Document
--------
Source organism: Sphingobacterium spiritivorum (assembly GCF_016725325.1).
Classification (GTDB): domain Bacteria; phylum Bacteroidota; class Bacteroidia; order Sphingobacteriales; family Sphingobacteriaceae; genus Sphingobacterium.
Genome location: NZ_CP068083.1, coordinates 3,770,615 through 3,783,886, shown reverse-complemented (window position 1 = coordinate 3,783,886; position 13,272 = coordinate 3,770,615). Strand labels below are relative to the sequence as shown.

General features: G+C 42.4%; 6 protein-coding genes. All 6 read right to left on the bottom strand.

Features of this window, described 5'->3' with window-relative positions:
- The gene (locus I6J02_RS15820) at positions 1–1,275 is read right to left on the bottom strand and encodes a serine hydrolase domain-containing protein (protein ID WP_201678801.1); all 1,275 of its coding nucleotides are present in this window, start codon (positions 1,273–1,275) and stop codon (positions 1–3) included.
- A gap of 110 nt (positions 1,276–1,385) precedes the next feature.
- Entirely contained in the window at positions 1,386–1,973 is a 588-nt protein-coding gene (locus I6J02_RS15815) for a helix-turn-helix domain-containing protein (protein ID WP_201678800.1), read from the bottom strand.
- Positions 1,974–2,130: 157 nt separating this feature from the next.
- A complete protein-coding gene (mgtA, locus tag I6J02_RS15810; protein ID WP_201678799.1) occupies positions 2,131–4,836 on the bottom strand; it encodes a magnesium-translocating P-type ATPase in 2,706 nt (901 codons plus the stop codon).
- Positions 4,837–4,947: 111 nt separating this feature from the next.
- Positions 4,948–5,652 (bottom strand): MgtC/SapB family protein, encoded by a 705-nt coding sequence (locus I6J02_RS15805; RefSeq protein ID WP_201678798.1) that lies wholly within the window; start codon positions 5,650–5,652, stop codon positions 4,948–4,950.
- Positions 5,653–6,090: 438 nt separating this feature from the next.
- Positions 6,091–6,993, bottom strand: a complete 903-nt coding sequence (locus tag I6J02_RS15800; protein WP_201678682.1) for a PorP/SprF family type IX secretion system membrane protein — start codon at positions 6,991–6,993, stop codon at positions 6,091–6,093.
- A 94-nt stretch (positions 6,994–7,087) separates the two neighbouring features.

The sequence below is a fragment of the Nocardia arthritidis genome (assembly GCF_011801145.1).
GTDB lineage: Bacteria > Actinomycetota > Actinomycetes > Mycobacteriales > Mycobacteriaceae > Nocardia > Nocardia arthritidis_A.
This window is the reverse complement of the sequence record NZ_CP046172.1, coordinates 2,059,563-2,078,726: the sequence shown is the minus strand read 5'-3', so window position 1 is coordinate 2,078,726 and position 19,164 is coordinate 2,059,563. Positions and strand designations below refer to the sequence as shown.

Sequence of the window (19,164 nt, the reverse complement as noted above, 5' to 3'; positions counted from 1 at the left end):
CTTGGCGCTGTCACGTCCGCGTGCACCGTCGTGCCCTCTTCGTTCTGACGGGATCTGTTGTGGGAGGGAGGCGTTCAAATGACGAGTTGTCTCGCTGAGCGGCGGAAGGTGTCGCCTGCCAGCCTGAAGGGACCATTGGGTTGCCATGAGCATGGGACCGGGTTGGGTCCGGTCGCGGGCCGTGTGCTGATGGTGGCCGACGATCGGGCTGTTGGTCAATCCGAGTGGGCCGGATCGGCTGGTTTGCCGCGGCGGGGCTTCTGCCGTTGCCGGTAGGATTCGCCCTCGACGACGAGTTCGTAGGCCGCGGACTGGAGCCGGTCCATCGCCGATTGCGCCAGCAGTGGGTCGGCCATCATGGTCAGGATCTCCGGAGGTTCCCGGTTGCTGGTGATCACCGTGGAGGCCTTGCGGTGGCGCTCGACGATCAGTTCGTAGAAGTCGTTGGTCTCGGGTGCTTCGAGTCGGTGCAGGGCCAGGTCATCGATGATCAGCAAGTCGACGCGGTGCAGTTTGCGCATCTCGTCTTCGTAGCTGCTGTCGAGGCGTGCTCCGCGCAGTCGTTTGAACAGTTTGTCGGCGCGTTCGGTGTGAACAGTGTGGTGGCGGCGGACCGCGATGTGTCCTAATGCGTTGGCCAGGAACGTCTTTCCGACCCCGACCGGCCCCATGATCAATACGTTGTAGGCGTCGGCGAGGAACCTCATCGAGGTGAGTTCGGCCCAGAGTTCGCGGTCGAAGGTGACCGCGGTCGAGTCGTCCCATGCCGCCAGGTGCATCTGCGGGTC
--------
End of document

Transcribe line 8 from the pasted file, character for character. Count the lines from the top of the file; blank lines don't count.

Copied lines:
- Entirely contained in the window at positions 1,386–1,973 is a 588-nt protein-coding gene (locus I6J02_RS15815) for a helix-turn-helix domain-containing protein (protein ID WP_201678800.1), read from the bottom strand.